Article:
The college football championship isn't about picking the best average team over a long period of time; it's about picking the best team this year. Less-established schools don't have five or ten years to establish themselves. When they have a breakout, diamond-in-the-rough, Cinderella team, they need that recognition now. Historically, even in cases where a team has maintained Cinderella status over several years, they have still been snubbed.

Remember a few years ago when Boise State went several seasons without losing? They accumulated a 50-3 record over the span of four years (the first NCAA football team to win 50 games in four seasons), and their quarterback, Kellen Moore, became the winningest QB in NCAA history. They were literally breaking records for winning in college football. That team never had a chance to play in the BCS championship game. Could they have won? That's debatable. Could they have been competitive? I would say, probably yes. But we'll never know because they never had the chance to play.

Boise State's Kellen Moore
Kellen Moore graduated as the winningest quarterback in NCAA D-1 history, and led Boise State to
an unprecedented 50-3 record over 4 years. But that team was snubbed for a national title bid.

Having a playoff that automatically seeds conference champs means that teams like those elite Boise State teams would at least have the opportunity to earn a championship appearance and play for their opportunity to win it all. Every team in the nation would have a legitimate opportunity to make a championship run in any given season. If all the stars align, and a team like lowly UNLV (my alma mater) puts together a conference championship team, then even they would have a chance at the title -- without having to maintain that success for several years to "prove themselves" to voters. I'm not going to hold my breathe for that though.

An automatic playoff bid would also help to bring more money into the lower-performing conferences. The money can be used to improve facilities, hire better staff, and help make those teams more competitive at an organizational and infrastructure level. Over the course of time, this would allow some of the better schools in traditionally weaker conferences to recruit better players with the promises of more playing time (since the depth chart may have less top-tier competition), a good chance at a conference championship and automatic playoff bid, and at least a chance to go for a national title. Within ten years or so, we might start to see the whole nation become more competitive. It might even start to happen as soon as four or five years. And honestly, who doesn't want to see more competitive games across the board? I certainly do!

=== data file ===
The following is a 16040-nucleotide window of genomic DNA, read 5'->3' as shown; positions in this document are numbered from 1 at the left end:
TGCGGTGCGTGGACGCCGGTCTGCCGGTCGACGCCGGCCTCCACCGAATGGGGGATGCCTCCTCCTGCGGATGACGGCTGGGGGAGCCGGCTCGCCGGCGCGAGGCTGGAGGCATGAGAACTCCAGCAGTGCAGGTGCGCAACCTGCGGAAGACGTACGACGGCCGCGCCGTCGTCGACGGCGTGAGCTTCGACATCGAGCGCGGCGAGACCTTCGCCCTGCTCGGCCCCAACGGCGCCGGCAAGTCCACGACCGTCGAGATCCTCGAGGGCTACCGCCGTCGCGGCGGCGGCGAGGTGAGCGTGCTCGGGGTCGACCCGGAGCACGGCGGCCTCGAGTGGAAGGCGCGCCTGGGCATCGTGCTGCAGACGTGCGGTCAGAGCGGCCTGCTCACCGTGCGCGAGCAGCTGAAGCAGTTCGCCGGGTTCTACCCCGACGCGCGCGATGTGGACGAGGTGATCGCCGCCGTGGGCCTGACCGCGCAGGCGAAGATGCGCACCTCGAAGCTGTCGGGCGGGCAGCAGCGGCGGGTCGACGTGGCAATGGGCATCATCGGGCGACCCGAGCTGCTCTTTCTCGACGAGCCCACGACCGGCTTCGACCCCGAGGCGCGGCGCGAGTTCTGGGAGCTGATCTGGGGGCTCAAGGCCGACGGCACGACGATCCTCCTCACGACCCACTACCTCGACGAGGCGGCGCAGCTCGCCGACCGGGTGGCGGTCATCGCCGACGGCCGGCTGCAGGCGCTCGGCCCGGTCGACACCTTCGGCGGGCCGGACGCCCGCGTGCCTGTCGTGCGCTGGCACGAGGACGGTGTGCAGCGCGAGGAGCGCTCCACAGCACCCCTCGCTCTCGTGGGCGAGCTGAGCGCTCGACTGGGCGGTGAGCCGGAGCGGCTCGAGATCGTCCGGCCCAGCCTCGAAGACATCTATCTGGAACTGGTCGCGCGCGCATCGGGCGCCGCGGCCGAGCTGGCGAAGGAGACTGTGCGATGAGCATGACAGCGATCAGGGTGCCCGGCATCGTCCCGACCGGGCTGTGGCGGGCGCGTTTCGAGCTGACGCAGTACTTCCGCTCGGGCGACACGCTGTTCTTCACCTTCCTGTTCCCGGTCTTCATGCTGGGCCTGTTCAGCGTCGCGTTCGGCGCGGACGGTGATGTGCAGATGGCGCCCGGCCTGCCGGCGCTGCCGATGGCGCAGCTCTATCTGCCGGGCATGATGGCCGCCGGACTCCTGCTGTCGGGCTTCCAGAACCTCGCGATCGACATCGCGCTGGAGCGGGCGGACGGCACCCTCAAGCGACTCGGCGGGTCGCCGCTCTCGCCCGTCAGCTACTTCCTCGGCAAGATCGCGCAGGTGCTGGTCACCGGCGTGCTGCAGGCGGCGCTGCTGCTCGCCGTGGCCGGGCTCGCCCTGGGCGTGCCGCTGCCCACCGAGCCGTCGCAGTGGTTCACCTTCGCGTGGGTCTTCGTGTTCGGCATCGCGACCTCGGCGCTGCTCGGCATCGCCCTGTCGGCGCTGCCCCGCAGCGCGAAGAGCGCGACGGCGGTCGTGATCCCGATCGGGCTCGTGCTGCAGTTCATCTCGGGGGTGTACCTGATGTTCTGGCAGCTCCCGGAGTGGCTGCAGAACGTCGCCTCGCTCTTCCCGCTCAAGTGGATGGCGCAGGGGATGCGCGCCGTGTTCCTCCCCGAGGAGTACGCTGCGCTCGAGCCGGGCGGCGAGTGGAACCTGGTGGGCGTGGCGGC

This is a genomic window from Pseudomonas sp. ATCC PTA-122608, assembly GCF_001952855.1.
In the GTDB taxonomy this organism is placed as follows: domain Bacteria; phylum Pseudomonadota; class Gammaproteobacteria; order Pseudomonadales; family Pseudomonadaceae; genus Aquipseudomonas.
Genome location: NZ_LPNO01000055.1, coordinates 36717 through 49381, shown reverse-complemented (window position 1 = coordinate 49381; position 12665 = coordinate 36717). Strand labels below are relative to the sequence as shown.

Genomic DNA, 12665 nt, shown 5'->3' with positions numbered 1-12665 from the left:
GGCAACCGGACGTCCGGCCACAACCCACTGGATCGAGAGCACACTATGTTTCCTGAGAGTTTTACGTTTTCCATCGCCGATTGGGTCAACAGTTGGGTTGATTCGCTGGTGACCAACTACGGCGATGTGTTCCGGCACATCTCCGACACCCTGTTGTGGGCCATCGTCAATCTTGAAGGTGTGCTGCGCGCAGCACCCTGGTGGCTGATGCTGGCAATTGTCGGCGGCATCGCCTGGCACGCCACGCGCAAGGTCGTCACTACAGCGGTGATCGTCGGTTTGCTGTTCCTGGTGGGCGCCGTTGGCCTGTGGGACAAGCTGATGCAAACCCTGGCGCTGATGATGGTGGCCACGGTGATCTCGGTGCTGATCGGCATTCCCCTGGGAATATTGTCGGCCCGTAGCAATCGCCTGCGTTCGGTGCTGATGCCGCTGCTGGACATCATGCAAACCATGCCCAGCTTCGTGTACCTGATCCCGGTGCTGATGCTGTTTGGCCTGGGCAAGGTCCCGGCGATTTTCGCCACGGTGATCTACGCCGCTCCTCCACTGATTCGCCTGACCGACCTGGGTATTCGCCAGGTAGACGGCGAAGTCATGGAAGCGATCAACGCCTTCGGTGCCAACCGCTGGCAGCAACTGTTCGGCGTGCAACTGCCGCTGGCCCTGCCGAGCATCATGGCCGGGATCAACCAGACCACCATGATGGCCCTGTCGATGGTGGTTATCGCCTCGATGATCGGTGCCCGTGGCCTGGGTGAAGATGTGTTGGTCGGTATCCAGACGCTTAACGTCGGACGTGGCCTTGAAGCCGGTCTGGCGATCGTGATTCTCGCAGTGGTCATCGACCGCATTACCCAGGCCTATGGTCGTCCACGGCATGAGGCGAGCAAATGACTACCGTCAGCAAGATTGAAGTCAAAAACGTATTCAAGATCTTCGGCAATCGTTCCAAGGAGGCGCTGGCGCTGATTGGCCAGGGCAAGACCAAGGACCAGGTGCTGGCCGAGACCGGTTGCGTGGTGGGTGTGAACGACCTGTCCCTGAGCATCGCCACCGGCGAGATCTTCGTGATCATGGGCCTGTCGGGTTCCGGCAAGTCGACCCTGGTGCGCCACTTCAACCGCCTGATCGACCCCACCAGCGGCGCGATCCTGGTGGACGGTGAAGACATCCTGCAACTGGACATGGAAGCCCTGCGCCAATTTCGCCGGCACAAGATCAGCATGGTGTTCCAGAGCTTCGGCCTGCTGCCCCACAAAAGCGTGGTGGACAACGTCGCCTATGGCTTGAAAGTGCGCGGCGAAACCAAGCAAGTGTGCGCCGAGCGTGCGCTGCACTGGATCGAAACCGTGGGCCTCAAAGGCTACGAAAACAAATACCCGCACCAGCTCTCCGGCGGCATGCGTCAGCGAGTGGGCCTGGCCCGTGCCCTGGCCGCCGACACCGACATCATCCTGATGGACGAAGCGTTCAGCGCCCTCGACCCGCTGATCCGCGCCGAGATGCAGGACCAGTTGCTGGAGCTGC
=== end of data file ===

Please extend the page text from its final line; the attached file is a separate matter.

In addition, removing the subjective vote from the playoff seeding minimizes or eliminates the need for winning teams to run up scores to "impress voters". Teams winning one-sided games can put in backups earlier, giving younger players more opportunities to gain in-game experience and develop, and reducing the risk of major injuries for starters in noncompetitive games.

I firmly believe that [in the long run] widening the breadth of competition, and opening up the title game to "lower tier" conferences and schools will eventually result in a more competitive league overall. Having a playoff system that has more rigid qualification rules - as opposed to relying on subjective votes - also solves the problem of champion-caliber "Cinderella teams" being arbitrarily snubbed. If teams are going to be snubbed, at least they should be snubbed with mathematical consistency, rather than the whims of some potentially-biased voters. It's a pretty dramatic change that could ultimately reshape the NCAA football landscape. It will likely be very ugly at the start, but I think it is the direction that the league should go. And this change should start sooner, rather than later.

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Welcome to Mega Bears Fan's blog, and thanks for visiting! This blog is mostly dedicated to game reviews, strategies, and analysis of my favorite games. I also talk about my other interests, like football, science and technology, movies, and so on. Feel free to read more about the blog.